3 posted on 07/06/2012 5:59:48 PM PDT by mrsmith (Dumb sluts: Lifeblood of the Media, Backbone of the Democrat Party!)
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To: knarf

Earthquakes and Godzillla


4 posted on 07/06/2012 6:00:30 PM PDT by al baby (Hi Mom)
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To: knarf

They stopped reproducing at record levels. They haven’t even been able to keep the population numbers level. No one wants to have kids there.


5 posted on 07/06/2012 6:01:24 PM PDT by formosa (Formosa)
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To: knarf

70’s I think, was when they really took off and the 80’s they were tough to beat.

But their market crashed, cut in half as I recall, society changed a bit and then they were hit with the devastating tsunami which is costing a lot of money and will never be the same.

No surprise they’d have to sell. China is a net seller of US holdings as well, now, I believe.

And ObaMao wants four more years. To finish finishing off the USA.


6 posted on 07/06/2012 6:02:29 PM PDT by F15Eagle (1 John 5:4-5, 4:15, 5:13; John 3:17-18, 6:69, 11:25, 14:6, 20:31; Rom10:8-11; 1 Tim 2:5; Titus 3:4-5)
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To: al baby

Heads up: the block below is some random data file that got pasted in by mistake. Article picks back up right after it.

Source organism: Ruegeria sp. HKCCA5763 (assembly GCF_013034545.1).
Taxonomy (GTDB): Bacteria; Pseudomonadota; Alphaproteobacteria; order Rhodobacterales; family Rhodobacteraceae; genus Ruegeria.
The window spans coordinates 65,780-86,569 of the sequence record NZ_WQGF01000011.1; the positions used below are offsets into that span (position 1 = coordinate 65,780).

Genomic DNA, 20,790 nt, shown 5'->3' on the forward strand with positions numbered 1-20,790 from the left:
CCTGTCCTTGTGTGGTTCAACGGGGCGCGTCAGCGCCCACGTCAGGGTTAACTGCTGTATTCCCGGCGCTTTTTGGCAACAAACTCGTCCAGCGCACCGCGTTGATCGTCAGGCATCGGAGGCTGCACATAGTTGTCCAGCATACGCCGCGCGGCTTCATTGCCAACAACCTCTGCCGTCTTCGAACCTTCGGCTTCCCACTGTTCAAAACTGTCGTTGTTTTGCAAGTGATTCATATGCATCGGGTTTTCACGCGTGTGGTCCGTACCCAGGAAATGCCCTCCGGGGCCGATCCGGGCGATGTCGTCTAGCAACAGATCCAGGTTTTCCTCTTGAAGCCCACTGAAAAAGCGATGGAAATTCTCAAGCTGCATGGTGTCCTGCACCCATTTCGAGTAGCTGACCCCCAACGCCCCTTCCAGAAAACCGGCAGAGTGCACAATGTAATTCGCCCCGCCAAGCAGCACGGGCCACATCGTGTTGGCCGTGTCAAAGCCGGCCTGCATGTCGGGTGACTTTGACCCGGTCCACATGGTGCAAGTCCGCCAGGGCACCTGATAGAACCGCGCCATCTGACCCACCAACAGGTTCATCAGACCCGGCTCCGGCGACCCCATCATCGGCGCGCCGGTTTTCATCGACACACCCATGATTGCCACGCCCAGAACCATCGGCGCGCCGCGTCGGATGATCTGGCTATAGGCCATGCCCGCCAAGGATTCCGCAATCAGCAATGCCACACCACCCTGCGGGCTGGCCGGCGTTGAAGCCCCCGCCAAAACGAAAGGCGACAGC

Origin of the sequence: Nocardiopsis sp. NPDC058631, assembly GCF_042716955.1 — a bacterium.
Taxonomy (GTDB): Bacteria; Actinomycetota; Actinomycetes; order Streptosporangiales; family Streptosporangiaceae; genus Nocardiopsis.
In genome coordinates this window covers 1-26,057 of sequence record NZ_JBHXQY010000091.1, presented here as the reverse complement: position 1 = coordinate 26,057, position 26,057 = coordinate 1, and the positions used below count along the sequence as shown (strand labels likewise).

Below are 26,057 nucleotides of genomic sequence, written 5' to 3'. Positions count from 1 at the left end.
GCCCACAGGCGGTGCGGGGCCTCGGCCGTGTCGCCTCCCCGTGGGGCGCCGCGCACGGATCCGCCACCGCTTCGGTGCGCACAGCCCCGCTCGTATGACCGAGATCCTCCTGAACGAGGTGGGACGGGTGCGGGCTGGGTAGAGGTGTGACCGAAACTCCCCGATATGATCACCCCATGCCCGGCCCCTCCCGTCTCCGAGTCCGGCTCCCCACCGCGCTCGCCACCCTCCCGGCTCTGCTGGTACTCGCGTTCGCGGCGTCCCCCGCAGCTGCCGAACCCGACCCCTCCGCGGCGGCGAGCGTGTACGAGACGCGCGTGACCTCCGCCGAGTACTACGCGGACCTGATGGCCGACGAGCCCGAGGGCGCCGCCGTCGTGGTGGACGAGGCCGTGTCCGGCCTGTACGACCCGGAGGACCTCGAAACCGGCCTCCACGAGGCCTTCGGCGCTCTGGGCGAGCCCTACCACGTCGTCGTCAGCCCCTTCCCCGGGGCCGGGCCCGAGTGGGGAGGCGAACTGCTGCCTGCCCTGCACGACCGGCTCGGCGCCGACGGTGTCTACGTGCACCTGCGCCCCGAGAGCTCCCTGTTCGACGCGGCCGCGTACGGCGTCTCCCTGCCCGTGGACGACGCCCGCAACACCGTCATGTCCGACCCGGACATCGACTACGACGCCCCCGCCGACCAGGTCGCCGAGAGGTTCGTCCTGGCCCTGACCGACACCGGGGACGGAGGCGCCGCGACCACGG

Damn, yeah .... I forgot about Godzilla ..

(Slaps forehead even flatter than before ... )

Those other lame attempts, Mothra and et cetera's ... they just couldn't do what Godzilla can and did.

7 posted on 07/06/2012 6:03:23 PM PDT by knarf (I say things that are true ... I have no proof ... but they're true)
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To: DeaconBenjamin

What’s their problem? Just borrow trillions of dollars like the good old us of a and call it good...


8 posted on 07/06/2012 6:06:38 PM PDT by DouglasKC
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To: DeaconBenjamin

"So, what's the damn problem? You just double up on the printing presses! Problem solved!"


9 posted on 07/06/2012 6:06:43 PM PDT by COBOL2Java (FUMR)
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To: DeaconBenjamin

Japan’s population is aging rapidly. And the Japanese birth rate is very low, one of the lowest in the world. The day is rapidly approaching when there won’t be enough younger workers to support the old people.


10 posted on 07/06/2012 6:21:20 PM PDT by Signalman
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To: knarf

Their economy is not a competitive economy. When you have no competition, you eventually become complacent. The same thing will eventually happen to China, unless it abandons the Japanese model and embraces competition.